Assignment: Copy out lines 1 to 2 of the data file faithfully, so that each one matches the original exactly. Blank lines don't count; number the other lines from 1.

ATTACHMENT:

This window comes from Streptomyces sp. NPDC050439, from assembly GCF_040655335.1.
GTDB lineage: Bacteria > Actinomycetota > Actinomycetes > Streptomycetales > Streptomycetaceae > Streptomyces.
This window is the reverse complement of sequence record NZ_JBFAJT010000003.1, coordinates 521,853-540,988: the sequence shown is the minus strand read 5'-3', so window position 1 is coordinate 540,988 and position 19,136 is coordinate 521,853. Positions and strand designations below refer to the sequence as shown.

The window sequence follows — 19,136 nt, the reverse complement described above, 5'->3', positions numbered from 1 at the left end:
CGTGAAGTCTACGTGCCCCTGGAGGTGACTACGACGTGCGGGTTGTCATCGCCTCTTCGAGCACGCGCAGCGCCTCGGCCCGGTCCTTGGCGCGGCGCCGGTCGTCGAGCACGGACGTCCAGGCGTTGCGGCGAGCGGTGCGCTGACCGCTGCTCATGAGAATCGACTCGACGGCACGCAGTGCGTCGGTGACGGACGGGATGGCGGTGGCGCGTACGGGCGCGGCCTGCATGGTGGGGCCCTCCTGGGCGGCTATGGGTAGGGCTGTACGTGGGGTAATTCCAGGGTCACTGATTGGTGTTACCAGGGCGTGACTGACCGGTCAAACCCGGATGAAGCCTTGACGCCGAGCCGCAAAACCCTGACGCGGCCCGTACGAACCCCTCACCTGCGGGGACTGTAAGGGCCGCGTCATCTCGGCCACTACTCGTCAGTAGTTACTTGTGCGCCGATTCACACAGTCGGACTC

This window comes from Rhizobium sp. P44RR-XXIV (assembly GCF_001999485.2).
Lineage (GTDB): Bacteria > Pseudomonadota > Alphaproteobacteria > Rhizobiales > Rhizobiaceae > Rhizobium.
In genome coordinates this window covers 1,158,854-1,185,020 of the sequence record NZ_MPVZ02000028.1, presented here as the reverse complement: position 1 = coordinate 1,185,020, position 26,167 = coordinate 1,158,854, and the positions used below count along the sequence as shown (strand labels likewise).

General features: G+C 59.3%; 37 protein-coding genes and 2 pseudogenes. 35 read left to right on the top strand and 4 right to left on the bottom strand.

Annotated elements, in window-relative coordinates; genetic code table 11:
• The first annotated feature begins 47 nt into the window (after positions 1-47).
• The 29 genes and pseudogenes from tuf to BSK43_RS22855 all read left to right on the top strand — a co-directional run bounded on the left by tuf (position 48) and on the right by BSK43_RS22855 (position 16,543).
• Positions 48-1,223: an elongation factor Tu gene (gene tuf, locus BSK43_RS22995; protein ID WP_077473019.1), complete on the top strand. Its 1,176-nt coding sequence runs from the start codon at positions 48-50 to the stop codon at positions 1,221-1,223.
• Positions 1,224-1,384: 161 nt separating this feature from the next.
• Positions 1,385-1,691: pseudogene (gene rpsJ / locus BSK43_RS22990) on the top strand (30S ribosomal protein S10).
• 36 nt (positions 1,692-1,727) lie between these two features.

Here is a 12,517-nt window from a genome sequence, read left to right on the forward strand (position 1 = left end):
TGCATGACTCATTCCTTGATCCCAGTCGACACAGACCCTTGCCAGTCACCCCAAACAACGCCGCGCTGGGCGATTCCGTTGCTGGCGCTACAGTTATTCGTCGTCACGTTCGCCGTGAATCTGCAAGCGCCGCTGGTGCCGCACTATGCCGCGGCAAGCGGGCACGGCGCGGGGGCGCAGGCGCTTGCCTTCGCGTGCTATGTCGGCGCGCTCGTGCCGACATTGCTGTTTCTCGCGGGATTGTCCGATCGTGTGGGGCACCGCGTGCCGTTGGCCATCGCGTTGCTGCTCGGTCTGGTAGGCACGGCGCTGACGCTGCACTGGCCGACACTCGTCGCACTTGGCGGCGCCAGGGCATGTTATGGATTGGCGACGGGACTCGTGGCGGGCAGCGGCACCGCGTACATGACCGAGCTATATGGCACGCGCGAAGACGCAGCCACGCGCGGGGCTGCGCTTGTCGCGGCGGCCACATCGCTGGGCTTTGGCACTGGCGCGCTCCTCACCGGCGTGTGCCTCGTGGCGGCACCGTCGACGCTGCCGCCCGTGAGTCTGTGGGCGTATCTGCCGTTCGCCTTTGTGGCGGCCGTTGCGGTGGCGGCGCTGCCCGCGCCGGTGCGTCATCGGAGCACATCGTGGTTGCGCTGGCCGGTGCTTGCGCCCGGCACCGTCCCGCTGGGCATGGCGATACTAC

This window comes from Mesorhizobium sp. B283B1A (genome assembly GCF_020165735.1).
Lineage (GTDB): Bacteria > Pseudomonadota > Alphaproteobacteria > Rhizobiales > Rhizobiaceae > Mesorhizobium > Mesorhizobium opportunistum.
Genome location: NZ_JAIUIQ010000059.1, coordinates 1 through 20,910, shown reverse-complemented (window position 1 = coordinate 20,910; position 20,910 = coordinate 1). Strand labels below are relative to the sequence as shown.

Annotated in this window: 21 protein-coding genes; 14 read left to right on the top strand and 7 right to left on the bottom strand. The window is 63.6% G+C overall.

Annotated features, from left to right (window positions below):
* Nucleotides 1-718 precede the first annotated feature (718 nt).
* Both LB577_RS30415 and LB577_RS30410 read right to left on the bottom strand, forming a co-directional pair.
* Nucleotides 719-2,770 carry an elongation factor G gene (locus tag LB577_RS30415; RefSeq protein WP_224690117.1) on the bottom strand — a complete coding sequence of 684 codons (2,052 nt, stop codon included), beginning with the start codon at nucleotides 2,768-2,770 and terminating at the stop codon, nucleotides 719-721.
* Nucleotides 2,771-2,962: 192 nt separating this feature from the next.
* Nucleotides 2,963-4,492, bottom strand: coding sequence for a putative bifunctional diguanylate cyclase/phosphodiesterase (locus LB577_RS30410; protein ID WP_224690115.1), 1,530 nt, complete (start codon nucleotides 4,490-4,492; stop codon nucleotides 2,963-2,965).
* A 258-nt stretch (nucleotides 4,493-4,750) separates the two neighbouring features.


This window comes from Streptomyces sp. NPDC050439, from assembly GCF_040655335.1.
GTDB lineage: Bacteria > Actinomycetota > Actinomycetes > Streptomycetales > Streptomycetaceae > Streptomyces.